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The Earl of Caithness: My Lords, can the noble Baroness explain a little further how the Government arrived at the figure of seven? As my noble friend Lady Buscombe said, the consultation document did not contain an agreed figure, although the Minister was increasingly enthusiastic about the three-year period, which we discussed in Committee. If that is such a desirable period, why have the Government decided to backtrack from the Minister's enthusiastic support for it? When she said that the Land Registry could move from the seven-year period to the three-year period, I believe that she added that it could do so in the short term. What does that mean in her book?

Baroness Scotland of Asthal: My Lords, I was trying to strike a balance between caution and enthusiasm. The noble Baroness outlined her concerns about whether the registry could cope and about how quickly it could do so. In that regard, the way in which we proceeded was judicious. The most important thing was for the proposal to work on the ground, to work well and efficiently and to inspire confidence. Some would argue--rightly so--that the registry put the "C" into "caution". It has indeed been very cautious. It is cautiously optimistic that the move from seven years to three years would be possible in the short term.

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Obviously, it will be able to go much more quickly once e-conveyancing is on stream. It currently has to consider whether it would be possible to increase the workload by 5 per cent, which is necessary in order to conduct conveyances for seven years within the current framework; it is confident that it can do that. It is not necessarily as confident that it could immediately and practically deal with a reduction to three years. That may be possible, but it would be far more risky and would not be as cautiously prudent. The registry has been very prudent in the advice that it has given. All noble Lords want the proposal to work well and smoothly and to be without difficulty. Confidence will breed greater confidence and we shall be able to go more quickly in the long term.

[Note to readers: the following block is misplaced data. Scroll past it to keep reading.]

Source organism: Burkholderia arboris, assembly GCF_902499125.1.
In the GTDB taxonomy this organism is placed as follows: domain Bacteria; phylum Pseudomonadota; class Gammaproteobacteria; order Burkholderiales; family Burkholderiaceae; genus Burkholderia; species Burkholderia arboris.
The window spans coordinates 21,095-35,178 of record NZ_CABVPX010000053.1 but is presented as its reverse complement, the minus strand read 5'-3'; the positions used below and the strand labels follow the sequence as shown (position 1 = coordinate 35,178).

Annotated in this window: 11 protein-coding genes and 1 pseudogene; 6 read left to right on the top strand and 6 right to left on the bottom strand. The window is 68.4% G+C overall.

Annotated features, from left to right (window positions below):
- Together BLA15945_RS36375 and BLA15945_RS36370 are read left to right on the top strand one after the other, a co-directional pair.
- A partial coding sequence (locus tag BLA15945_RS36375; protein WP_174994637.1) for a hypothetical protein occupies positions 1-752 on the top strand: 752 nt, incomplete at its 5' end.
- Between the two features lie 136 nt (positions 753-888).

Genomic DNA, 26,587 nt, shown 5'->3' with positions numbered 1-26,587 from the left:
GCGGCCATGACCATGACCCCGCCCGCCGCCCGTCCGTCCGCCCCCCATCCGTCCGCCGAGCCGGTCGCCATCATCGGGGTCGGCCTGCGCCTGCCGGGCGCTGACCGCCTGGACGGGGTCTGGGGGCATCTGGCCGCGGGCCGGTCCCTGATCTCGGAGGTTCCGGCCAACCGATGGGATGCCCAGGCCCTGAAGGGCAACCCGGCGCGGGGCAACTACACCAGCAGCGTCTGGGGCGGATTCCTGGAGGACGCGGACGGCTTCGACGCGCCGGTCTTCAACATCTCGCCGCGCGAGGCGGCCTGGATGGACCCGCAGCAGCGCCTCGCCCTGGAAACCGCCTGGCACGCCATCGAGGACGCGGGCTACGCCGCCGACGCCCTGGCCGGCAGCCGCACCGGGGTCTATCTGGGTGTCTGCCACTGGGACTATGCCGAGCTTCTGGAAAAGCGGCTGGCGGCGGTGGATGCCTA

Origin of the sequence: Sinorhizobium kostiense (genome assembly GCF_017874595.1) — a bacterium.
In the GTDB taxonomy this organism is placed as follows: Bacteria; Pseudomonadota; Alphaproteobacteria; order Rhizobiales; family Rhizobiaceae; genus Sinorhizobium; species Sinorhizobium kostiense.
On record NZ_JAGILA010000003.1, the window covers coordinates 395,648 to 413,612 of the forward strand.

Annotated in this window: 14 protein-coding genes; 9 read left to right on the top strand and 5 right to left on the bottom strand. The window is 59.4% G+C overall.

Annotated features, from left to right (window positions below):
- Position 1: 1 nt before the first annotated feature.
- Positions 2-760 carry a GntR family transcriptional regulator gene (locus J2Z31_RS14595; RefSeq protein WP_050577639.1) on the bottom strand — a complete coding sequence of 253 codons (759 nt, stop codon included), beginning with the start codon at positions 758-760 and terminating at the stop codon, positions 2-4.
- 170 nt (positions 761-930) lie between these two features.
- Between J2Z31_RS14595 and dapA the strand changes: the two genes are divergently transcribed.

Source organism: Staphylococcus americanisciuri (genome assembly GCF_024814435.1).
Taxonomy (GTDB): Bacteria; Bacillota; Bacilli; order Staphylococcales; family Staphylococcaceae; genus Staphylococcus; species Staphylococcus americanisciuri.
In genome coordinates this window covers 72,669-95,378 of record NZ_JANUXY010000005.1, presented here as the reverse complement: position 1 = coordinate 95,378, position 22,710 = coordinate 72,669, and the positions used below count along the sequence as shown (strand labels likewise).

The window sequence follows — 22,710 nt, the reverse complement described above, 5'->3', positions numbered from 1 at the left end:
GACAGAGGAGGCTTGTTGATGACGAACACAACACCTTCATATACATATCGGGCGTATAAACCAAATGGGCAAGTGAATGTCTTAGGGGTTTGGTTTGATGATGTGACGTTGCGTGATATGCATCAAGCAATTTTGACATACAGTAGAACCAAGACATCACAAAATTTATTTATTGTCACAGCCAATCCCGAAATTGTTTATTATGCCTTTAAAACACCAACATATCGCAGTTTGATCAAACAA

Baroness Buscombe: My Lords, I thank the Minister for her response. I heard clearly what she said--much of it was said in Committee. We are in an interesting situation. We are all in touch with experts in the field but there is clearly a difference between those with whom we are talking and those to whom the Government are talking because those with whom we are talking--senior representatives in the property industry and related professions--do not share the confidence that the Land Registry will be able to cope with what is in its view a dramatic change. In that case, we feel that 14 years would be a much more sensible period for the time being.

I shall think carefully about the Minister's remarks. I shall discuss the matter further with those with whom we are in consultation before deciding whether or not to return to the point on Third Reading. On that basis, and for the time being, I beg leave to withdraw the amendment.

Amendment, by leave, withdrawn.

3.45 p.m.

Baroness Buscombe moved Amendment No. 4:

    Page 3, line 19, at end insert ", unless at that date the person to whom the grant is made is the tenant of the whole of the land comprised therein for a term which is not registered (and is not subject to the requirement of registration) and will expire on or after the date on which the estate granted will take effect in possession".